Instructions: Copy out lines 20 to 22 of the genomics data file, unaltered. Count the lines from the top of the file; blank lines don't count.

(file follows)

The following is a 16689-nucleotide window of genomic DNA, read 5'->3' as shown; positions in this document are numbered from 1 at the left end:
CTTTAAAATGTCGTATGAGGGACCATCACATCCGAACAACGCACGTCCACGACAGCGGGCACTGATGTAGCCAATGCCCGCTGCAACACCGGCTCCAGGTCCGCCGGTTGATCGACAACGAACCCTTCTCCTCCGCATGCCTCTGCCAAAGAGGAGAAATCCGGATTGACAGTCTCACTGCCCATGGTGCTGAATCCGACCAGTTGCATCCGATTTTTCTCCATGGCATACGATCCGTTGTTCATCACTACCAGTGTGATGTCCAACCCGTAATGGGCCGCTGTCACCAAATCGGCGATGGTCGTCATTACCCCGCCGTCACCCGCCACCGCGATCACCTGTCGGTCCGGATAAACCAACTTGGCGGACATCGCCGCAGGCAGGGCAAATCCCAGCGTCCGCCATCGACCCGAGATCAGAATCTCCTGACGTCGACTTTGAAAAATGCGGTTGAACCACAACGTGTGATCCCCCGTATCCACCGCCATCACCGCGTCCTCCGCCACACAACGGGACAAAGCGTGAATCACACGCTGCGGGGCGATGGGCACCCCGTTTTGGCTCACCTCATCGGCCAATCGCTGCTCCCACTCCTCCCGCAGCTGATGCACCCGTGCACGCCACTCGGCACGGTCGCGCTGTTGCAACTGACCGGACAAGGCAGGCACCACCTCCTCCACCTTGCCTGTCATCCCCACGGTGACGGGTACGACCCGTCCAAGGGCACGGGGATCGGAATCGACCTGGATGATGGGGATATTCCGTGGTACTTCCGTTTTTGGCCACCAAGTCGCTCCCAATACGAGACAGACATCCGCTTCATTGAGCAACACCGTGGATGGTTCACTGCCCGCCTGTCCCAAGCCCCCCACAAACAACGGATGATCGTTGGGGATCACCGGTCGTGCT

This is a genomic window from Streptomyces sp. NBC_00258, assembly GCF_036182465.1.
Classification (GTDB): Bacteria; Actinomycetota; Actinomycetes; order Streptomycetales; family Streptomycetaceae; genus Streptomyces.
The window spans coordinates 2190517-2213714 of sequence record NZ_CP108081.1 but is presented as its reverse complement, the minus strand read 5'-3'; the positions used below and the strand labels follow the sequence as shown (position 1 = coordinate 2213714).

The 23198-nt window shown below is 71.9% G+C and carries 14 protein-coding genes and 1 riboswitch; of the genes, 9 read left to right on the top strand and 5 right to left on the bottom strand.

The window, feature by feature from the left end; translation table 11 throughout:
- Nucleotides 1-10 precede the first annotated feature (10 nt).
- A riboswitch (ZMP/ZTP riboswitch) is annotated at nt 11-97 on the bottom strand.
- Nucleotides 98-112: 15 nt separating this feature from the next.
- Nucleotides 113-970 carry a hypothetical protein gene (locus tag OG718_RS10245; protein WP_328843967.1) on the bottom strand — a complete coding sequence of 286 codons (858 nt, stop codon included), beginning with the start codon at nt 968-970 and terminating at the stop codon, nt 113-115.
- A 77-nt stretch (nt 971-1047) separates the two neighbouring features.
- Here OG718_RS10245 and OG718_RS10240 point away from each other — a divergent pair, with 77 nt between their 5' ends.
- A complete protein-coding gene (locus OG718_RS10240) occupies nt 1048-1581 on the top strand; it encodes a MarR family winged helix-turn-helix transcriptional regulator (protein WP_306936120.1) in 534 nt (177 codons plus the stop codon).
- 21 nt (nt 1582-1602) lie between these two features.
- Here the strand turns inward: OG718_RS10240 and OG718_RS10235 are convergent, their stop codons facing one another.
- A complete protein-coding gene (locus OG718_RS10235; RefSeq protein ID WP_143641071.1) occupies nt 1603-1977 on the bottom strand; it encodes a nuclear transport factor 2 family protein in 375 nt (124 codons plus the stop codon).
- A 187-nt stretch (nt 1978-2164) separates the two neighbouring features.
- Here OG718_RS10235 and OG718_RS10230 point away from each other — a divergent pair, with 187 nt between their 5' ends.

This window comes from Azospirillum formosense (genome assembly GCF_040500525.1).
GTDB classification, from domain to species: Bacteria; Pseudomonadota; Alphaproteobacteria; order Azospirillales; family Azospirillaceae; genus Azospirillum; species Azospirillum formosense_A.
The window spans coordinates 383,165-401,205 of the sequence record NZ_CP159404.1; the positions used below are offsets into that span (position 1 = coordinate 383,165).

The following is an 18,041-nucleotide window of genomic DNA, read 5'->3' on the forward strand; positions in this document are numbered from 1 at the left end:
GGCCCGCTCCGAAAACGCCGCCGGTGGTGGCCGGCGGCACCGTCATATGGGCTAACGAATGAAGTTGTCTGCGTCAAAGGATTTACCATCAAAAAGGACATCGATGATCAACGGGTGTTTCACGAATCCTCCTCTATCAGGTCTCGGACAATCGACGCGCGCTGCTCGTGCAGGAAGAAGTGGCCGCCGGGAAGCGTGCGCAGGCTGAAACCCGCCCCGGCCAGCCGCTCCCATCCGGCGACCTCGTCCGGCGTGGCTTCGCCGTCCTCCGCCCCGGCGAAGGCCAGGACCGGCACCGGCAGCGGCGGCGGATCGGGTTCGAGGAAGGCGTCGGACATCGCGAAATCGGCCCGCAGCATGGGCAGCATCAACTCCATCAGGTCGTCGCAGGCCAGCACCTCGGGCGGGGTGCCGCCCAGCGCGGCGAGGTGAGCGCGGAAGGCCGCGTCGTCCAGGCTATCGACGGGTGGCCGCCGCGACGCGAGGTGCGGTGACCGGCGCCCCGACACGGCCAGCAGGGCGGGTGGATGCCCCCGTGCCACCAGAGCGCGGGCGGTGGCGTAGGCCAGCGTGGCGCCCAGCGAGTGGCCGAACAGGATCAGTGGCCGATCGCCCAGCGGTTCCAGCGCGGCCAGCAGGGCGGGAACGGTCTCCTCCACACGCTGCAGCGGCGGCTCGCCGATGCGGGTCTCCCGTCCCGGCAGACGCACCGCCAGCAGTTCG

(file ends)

This window comes from Azospirillum formosense (genome assembly GCF_040500525.1).
GTDB classification, from domain to species: Bacteria; Pseudomonadota; Alphaproteobacteria; order Azospirillales; family Azospirillaceae; genus Azospirillum; species Azospirillum formosense_A.
The window spans coordinates 383,165-401,205 of the sequence record NZ_CP159404.1; the positions used below are offsets into that span (position 1 = coordinate 383,165).